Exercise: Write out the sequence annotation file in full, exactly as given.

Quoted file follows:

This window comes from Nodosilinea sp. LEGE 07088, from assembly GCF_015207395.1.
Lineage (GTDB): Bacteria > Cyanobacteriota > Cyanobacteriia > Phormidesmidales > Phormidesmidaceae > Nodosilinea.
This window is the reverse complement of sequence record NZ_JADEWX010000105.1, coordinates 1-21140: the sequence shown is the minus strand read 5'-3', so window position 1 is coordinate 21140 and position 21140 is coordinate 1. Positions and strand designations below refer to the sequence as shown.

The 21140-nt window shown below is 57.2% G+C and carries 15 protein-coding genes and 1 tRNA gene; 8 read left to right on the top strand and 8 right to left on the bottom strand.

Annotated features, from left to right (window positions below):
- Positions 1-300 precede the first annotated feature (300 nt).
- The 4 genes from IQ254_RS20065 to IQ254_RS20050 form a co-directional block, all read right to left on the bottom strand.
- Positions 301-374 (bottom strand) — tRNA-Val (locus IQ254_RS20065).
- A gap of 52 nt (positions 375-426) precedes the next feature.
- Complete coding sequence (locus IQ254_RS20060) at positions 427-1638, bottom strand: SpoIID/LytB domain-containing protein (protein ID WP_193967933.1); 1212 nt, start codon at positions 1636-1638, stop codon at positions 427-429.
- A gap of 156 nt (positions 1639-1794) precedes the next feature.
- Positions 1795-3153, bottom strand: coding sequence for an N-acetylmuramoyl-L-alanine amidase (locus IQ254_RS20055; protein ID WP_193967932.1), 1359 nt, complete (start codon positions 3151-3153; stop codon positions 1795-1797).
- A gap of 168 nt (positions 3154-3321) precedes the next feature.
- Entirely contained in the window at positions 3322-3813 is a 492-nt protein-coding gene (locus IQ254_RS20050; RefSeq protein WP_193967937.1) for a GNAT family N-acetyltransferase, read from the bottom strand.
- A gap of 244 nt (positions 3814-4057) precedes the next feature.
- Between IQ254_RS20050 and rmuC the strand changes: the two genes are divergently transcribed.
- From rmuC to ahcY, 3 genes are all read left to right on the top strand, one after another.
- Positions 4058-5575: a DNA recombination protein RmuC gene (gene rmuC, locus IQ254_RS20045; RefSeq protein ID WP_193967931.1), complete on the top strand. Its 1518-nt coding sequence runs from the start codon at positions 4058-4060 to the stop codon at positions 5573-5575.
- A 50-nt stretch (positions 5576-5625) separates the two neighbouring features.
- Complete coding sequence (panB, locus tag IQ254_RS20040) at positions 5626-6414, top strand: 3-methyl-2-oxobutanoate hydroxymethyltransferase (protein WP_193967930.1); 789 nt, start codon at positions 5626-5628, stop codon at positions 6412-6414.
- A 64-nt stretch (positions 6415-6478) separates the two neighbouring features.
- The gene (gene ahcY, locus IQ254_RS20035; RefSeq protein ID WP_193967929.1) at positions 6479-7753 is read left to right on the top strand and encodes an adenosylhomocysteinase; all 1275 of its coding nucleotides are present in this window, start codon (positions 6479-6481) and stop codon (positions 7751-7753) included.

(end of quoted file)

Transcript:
This window comes from Nodosilinea sp. LEGE 07088, from assembly GCF_015207395.1.
Lineage (GTDB): Bacteria > Cyanobacteriota > Cyanobacteriia > Phormidesmidales > Phormidesmidaceae > Nodosilinea.
This window is the reverse complement of sequence record NZ_JADEWX010000105.1, coordinates 1-21140: the sequence shown is the minus strand read 5'-3', so window position 1 is coordinate 21140 and position 21140 is coordinate 1. Positions and strand designations below refer to the sequence as shown.

The 21140-nt window shown below is 57.2% G+C and carries 15 protein-coding genes and 1 tRNA gene; 8 read left to right on the top strand and 8 right to left on the bottom strand.

Annotated features, from left to right (window positions below):
- Positions 1-300 precede the first annotated feature (300 nt).
- The 4 genes from IQ254_RS20065 to IQ254_RS20050 form a co-directional block, all read right to left on the bottom strand.
- Positions 301-374 (bottom strand) — tRNA-Val (locus IQ254_RS20065).
- A gap of 52 nt (positions 375-426) precedes the next feature.
- Complete coding sequence (locus IQ254_RS20060) at positions 427-1638, bottom strand: SpoIID/LytB domain-containing protein (protein ID WP_193967933.1); 1212 nt, start codon at positions 1636-1638, stop codon at positions 427-429.
- A gap of 156 nt (positions 1639-1794) precedes the next feature.
- Positions 1795-3153, bottom strand: coding sequence for an N-acetylmuramoyl-L-alanine amidase (locus IQ254_RS20055; protein ID WP_193967932.1), 1359 nt, complete (start codon positions 3151-3153; stop codon positions 1795-1797).
- A gap of 168 nt (positions 3154-3321) precedes the next feature.
- Entirely contained in the window at positions 3322-3813 is a 492-nt protein-coding gene (locus IQ254_RS20050; RefSeq protein WP_193967937.1) for a GNAT family N-acetyltransferase, read from the bottom strand.
- A gap of 244 nt (positions 3814-4057) precedes the next feature.
- Between IQ254_RS20050 and rmuC the strand changes: the two genes are divergently transcribed.
- From rmuC to ahcY, 3 genes are all read left to right on the top strand, one after another.
- Positions 4058-5575: a DNA recombination protein RmuC gene (gene rmuC, locus IQ254_RS20045; RefSeq protein ID WP_193967931.1), complete on the top strand. Its 1518-nt coding sequence runs from the start codon at positions 4058-4060 to the stop codon at positions 5573-5575.
- A 50-nt stretch (positions 5576-5625) separates the two neighbouring features.
- Complete coding sequence (panB, locus tag IQ254_RS20040) at positions 5626-6414, top strand: 3-methyl-2-oxobutanoate hydroxymethyltransferase (protein WP_193967930.1); 789 nt, start codon at positions 5626-5628, stop codon at positions 6412-6414.
- A 64-nt stretch (positions 6415-6478) separates the two neighbouring features.
- The gene (gene ahcY, locus IQ254_RS20035; RefSeq protein ID WP_193967929.1) at positions 6479-7753 is read left to right on the top strand and encodes an adenosylhomocysteinase; all 1275 of its coding nucleotides are present in this window, start codon (positions 6479-6481) and stop codon (positions 7751-7753) included.